Dorothea Hubble Bonneau is a master storyteller and character builder who was inspired to write her book by a true story and one of her ancestors. Readers will viscerally experience the sudden and tragic turn of

events for sixteen-year-old Alexandra Degambia, the daughter of a wealthy African-American planter and social-climbing mother who can pass for White. The young, educated violinist leads a privileged

existence in 1807 South Carolina. But when her parents die, she endures captivity and suffers

humiliation and loss beyond her wildest nightmares. Is there any escape? Can she maintain the courage and grace necessary to save her life and the lives of others? Prepare to learn. Prepare to be astonished.

 

Sherrill Joseph, author

This was the perfect book for the times we are in. If you need a reminder about how horrible slavery was and how people were treated—read this book!! A beautiful piece of literature and the surprise at the end when I read about the author brought tears to my eyes. In some ways, I felt like I was reading about the current time. I am off to find if Dorothea Hubble Bonneau has other books, if not, I cannot wait for something else. Amazing.

Michelle Blake, Goodreads

Poignant and beautifully written.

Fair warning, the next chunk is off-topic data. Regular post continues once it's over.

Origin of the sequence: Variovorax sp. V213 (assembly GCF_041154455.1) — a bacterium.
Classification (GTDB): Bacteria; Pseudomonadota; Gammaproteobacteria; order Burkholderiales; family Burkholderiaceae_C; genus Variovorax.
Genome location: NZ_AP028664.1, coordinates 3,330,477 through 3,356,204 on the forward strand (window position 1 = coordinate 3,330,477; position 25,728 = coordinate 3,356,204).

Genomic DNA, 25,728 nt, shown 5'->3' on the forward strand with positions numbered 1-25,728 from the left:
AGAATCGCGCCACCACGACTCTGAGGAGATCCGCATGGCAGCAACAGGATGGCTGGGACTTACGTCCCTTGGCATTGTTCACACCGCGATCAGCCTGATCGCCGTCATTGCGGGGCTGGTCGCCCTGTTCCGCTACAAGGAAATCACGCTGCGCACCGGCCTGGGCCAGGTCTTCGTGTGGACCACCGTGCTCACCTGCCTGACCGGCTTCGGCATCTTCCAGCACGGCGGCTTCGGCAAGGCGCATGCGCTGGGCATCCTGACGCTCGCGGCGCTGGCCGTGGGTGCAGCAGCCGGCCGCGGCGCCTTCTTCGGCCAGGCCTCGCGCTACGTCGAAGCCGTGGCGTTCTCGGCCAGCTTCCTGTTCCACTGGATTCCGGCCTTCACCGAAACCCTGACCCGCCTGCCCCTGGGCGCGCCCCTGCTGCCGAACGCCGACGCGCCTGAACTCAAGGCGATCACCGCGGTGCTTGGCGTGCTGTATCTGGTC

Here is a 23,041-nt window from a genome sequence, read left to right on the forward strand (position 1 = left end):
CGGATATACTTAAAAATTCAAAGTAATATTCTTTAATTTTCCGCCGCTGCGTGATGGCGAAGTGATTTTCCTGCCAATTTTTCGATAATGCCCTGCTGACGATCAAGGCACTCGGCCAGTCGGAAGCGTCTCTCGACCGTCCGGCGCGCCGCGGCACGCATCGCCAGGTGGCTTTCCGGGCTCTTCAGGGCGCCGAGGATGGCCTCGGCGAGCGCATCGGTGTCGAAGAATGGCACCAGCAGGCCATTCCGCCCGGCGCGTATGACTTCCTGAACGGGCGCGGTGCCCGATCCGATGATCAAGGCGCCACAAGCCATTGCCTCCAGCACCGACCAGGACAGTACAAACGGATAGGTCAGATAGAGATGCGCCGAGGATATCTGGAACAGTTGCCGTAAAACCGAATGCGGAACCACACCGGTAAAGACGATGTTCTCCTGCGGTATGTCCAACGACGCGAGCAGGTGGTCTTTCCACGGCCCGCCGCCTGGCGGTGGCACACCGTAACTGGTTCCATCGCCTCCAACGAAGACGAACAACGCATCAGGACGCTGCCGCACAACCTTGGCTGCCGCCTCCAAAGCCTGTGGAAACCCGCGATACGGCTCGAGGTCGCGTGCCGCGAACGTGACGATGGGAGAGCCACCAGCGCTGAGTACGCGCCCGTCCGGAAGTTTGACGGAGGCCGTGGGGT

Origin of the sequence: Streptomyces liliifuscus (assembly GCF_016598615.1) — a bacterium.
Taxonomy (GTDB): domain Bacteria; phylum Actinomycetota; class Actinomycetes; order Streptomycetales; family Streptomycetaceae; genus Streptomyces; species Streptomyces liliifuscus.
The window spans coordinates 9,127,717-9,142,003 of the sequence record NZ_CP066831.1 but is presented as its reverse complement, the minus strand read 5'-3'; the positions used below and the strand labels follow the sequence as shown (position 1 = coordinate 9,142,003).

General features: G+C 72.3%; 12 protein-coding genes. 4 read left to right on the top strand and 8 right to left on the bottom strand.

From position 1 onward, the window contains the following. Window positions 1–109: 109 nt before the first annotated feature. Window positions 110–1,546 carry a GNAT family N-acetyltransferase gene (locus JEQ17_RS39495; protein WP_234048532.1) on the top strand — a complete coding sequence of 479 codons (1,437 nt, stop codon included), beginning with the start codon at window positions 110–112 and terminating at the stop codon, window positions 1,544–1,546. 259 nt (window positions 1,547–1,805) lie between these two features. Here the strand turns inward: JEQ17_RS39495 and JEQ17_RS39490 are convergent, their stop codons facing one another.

Full of so much history and great themes that go hand with important state the world is in today.

Get lost in the history and learn so much from this amazingly captivating heroine.

 

Gina Stamper, Goodreads

Once in a Blood Moon is a fascinating historical novel about free blacks in South Carolina in 1800. Alexandra is sixteen, a talented violinist, and is about to become a debutante when a law is passed declaring her and all blacks to be slaves. This is a thrilling story of terror, conflict and survival interwoven with African spirituality and mysticism. I learned a great deal from this outstanding book, especially about the first blacks arriving in South Carolina in 1526. There are excellent references documenting this little known fact. This riveting book is a great educational resource in our current growing awareness of racism and police brutality.

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Beulah Amsterdam PhD, author

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